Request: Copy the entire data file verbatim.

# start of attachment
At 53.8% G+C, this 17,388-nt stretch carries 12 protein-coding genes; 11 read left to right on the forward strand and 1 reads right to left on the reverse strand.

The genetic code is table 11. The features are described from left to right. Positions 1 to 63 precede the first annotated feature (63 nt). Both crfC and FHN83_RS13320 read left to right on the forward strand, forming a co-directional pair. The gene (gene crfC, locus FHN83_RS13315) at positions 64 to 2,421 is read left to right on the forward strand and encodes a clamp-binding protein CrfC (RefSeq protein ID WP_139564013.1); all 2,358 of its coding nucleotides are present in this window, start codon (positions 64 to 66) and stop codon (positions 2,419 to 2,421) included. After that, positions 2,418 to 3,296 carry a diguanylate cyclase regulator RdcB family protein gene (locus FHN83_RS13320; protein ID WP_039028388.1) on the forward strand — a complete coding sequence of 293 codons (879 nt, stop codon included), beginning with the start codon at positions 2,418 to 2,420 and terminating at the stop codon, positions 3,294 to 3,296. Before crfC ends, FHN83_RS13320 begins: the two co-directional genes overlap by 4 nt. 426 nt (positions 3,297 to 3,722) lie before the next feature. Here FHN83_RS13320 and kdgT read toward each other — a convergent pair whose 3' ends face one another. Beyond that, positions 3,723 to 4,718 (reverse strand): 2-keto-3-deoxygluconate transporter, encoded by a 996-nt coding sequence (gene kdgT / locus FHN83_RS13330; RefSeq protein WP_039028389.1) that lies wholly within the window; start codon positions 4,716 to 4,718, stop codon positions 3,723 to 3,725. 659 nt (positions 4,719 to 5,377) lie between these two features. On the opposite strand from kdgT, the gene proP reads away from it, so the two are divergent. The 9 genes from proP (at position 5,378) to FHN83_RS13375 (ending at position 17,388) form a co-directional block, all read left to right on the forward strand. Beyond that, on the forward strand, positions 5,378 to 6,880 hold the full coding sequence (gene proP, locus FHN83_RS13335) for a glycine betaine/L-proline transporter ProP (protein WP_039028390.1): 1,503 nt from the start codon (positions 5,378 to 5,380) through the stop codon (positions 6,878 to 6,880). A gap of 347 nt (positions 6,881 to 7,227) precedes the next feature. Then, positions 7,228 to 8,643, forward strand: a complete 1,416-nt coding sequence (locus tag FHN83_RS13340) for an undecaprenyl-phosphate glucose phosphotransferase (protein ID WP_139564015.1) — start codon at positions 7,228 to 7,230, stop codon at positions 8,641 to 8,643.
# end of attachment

At 53.8% G+C, this 17,388-nt stretch carries 12 protein-coding genes; 11 read left to right on the forward strand and 1 reads right to left on the reverse strand.

The genetic code is table 11. The features are described from left to right. Positions 1 to 63 precede the first annotated feature (63 nt). Both crfC and FHN83_RS13320 read left to right on the forward strand, forming a co-directional pair. The gene (gene crfC, locus FHN83_RS13315) at positions 64 to 2,421 is read left to right on the forward strand and encodes a clamp-binding protein CrfC (RefSeq protein ID WP_139564013.1); all 2,358 of its coding nucleotides are present in this window, start codon (positions 64 to 66) and stop codon (positions 2,419 to 2,421) included. After that, positions 2,418 to 3,296 carry a diguanylate cyclase regulator RdcB family protein gene (locus FHN83_RS13320; protein ID WP_039028388.1) on the forward strand — a complete coding sequence of 293 codons (879 nt, stop codon included), beginning with the start codon at positions 2,418 to 2,420 and terminating at the stop codon, positions 3,294 to 3,296. Before crfC ends, FHN83_RS13320 begins: the two co-directional genes overlap by 4 nt. 426 nt (positions 3,297 to 3,722) lie before the next feature. Here FHN83_RS13320 and kdgT read toward each other — a convergent pair whose 3' ends face one another. Beyond that, positions 3,723 to 4,718 (reverse strand): 2-keto-3-deoxygluconate transporter, encoded by a 996-nt coding sequence (gene kdgT / locus FHN83_RS13330; RefSeq protein WP_039028389.1) that lies wholly within the window; start codon positions 4,716 to 4,718, stop codon positions 3,723 to 3,725. 659 nt (positions 4,719 to 5,377) lie between these two features. On the opposite strand from kdgT, the gene proP reads away from it, so the two are divergent. The 9 genes from proP (at position 5,378) to FHN83_RS13375 (ending at position 17,388) form a co-directional block, all read left to right on the forward strand. Beyond that, on the forward strand, positions 5,378 to 6,880 hold the full coding sequence (gene proP, locus FHN83_RS13335) for a glycine betaine/L-proline transporter ProP (protein WP_039028390.1): 1,503 nt from the start codon (positions 5,378 to 5,380) through the stop codon (positions 6,878 to 6,880). A gap of 347 nt (positions 6,881 to 7,227) precedes the next feature. Then, positions 7,228 to 8,643, forward strand: a complete 1,416-nt coding sequence (locus tag FHN83_RS13340) for an undecaprenyl-phosphate glucose phosphotransferase (protein ID WP_139564015.1) — start codon at positions 7,228 to 7,230, stop codon at positions 8,641 to 8,643.